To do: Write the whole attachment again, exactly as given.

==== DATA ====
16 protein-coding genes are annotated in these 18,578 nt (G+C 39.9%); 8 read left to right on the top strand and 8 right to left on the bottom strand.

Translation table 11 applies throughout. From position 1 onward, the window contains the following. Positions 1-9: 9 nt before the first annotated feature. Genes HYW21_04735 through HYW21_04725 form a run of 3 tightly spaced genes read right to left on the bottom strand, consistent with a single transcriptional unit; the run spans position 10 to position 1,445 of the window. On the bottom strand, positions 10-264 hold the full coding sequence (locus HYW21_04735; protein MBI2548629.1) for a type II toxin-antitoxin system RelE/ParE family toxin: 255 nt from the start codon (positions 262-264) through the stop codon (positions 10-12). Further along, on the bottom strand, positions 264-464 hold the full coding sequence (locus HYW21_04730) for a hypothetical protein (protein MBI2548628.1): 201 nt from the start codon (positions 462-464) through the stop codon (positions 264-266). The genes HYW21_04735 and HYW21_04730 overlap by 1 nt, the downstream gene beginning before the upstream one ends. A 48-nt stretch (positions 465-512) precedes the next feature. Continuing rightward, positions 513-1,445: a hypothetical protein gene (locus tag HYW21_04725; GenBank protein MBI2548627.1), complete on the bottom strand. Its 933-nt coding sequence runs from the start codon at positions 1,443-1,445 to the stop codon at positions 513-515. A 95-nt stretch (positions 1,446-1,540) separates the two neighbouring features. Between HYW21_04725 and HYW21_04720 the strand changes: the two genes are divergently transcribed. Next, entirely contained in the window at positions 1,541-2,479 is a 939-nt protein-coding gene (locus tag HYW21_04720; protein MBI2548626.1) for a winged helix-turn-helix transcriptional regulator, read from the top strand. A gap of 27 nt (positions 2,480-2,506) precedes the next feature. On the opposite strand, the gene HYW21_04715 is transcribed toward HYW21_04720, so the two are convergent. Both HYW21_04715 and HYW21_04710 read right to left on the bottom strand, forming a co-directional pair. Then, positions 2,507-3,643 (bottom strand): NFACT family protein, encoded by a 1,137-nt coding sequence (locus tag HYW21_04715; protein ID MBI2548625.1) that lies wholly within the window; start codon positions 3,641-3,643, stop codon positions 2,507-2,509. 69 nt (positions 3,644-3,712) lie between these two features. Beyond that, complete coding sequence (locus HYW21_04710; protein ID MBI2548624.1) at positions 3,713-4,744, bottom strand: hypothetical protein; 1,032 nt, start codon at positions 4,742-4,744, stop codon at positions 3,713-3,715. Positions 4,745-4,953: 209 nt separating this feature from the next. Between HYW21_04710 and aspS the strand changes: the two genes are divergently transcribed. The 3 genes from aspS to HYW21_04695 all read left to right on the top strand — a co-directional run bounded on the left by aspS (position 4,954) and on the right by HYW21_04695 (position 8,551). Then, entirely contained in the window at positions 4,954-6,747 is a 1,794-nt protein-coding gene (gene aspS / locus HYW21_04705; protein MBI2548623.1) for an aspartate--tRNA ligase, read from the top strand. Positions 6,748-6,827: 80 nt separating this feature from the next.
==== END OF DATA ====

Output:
16 protein-coding genes are annotated in these 18,578 nt (G+C 39.9%); 8 read left to right on the top strand and 8 right to left on the bottom strand.

Translation table 11 applies throughout. From position 1 onward, the window contains the following. Positions 1-9: 9 nt before the first annotated feature. Genes HYW21_04735 through HYW21_04725 form a run of 3 tightly spaced genes read right to left on the bottom strand, consistent with a single transcriptional unit; the run spans position 10 to position 1,445 of the window. On the bottom strand, positions 10-264 hold the full coding sequence (locus HYW21_04735; protein MBI2548629.1) for a type II toxin-antitoxin system RelE/ParE family toxin: 255 nt from the start codon (positions 262-264) through the stop codon (positions 10-12). Further along, on the bottom strand, positions 264-464 hold the full coding sequence (locus HYW21_04730) for a hypothetical protein (protein MBI2548628.1): 201 nt from the start codon (positions 462-464) through the stop codon (positions 264-266). The genes HYW21_04735 and HYW21_04730 overlap by 1 nt, the downstream gene beginning before the upstream one ends. A 48-nt stretch (positions 465-512) precedes the next feature. Continuing rightward, positions 513-1,445: a hypothetical protein gene (locus tag HYW21_04725; GenBank protein MBI2548627.1), complete on the bottom strand. Its 933-nt coding sequence runs from the start codon at positions 1,443-1,445 to the stop codon at positions 513-515. A 95-nt stretch (positions 1,446-1,540) separates the two neighbouring features. Between HYW21_04725 and HYW21_04720 the strand changes: the two genes are divergently transcribed. Next, entirely contained in the window at positions 1,541-2,479 is a 939-nt protein-coding gene (locus tag HYW21_04720; protein MBI2548626.1) for a winged helix-turn-helix transcriptional regulator, read from the top strand. A gap of 27 nt (positions 2,480-2,506) precedes the next feature. On the opposite strand, the gene HYW21_04715 is transcribed toward HYW21_04720, so the two are convergent. Both HYW21_04715 and HYW21_04710 read right to left on the bottom strand, forming a co-directional pair. Then, positions 2,507-3,643 (bottom strand): NFACT family protein, encoded by a 1,137-nt coding sequence (locus tag HYW21_04715; protein ID MBI2548625.1) that lies wholly within the window; start codon positions 3,641-3,643, stop codon positions 2,507-2,509. 69 nt (positions 3,644-3,712) lie between these two features. Beyond that, complete coding sequence (locus HYW21_04710; protein ID MBI2548624.1) at positions 3,713-4,744, bottom strand: hypothetical protein; 1,032 nt, start codon at positions 4,742-4,744, stop codon at positions 3,713-3,715. Positions 4,745-4,953: 209 nt separating this feature from the next. Between HYW21_04710 and aspS the strand changes: the two genes are divergently transcribed. The 3 genes from aspS to HYW21_04695 all read left to right on the top strand — a co-directional run bounded on the left by aspS (position 4,954) and on the right by HYW21_04695 (position 8,551). Then, entirely contained in the window at positions 4,954-6,747 is a 1,794-nt protein-coding gene (gene aspS / locus HYW21_04705; protein MBI2548623.1) for an aspartate--tRNA ligase, read from the top strand. Positions 6,748-6,827: 80 nt separating this feature from the next.